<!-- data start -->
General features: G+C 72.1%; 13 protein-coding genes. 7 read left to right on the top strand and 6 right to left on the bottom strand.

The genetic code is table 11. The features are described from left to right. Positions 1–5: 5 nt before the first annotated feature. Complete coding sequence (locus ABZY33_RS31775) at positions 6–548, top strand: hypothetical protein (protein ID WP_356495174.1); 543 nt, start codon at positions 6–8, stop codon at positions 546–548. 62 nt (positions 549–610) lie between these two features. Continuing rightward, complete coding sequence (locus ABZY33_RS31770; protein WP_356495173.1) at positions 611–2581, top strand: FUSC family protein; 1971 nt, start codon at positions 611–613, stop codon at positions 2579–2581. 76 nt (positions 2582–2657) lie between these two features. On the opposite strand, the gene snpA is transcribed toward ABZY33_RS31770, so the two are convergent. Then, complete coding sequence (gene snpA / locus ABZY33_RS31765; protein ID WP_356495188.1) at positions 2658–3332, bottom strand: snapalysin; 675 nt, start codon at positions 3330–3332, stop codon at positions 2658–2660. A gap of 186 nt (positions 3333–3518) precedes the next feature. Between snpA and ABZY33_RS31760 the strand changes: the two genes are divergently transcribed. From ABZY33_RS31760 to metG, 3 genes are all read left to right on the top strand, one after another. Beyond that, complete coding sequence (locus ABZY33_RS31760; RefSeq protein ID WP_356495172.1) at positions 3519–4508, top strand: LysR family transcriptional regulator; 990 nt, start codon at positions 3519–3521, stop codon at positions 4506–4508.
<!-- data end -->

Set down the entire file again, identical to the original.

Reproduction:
General features: G+C 72.1%; 13 protein-coding genes. 7 read left to right on the top strand and 6 right to left on the bottom strand.

The genetic code is table 11. The features are described from left to right. Positions 1–5: 5 nt before the first annotated feature. Complete coding sequence (locus ABZY33_RS31775) at positions 6–548, top strand: hypothetical protein (protein ID WP_356495174.1); 543 nt, start codon at positions 6–8, stop codon at positions 546–548. 62 nt (positions 549–610) lie between these two features. Continuing rightward, complete coding sequence (locus ABZY33_RS31770; protein WP_356495173.1) at positions 611–2581, top strand: FUSC family protein; 1971 nt, start codon at positions 611–613, stop codon at positions 2579–2581. 76 nt (positions 2582–2657) lie between these two features. On the opposite strand, the gene snpA is transcribed toward ABZY33_RS31770, so the two are convergent. Then, complete coding sequence (gene snpA / locus ABZY33_RS31765; protein ID WP_356495188.1) at positions 2658–3332, bottom strand: snapalysin; 675 nt, start codon at positions 3330–3332, stop codon at positions 2658–2660. A gap of 186 nt (positions 3333–3518) precedes the next feature. Between snpA and ABZY33_RS31760 the strand changes: the two genes are divergently transcribed. From ABZY33_RS31760 to metG, 3 genes are all read left to right on the top strand, one after another. Beyond that, complete coding sequence (locus ABZY33_RS31760; RefSeq protein ID WP_356495172.1) at positions 3519–4508, top strand: LysR family transcriptional regulator; 990 nt, start codon at positions 3519–3521, stop codon at positions 4506–4508.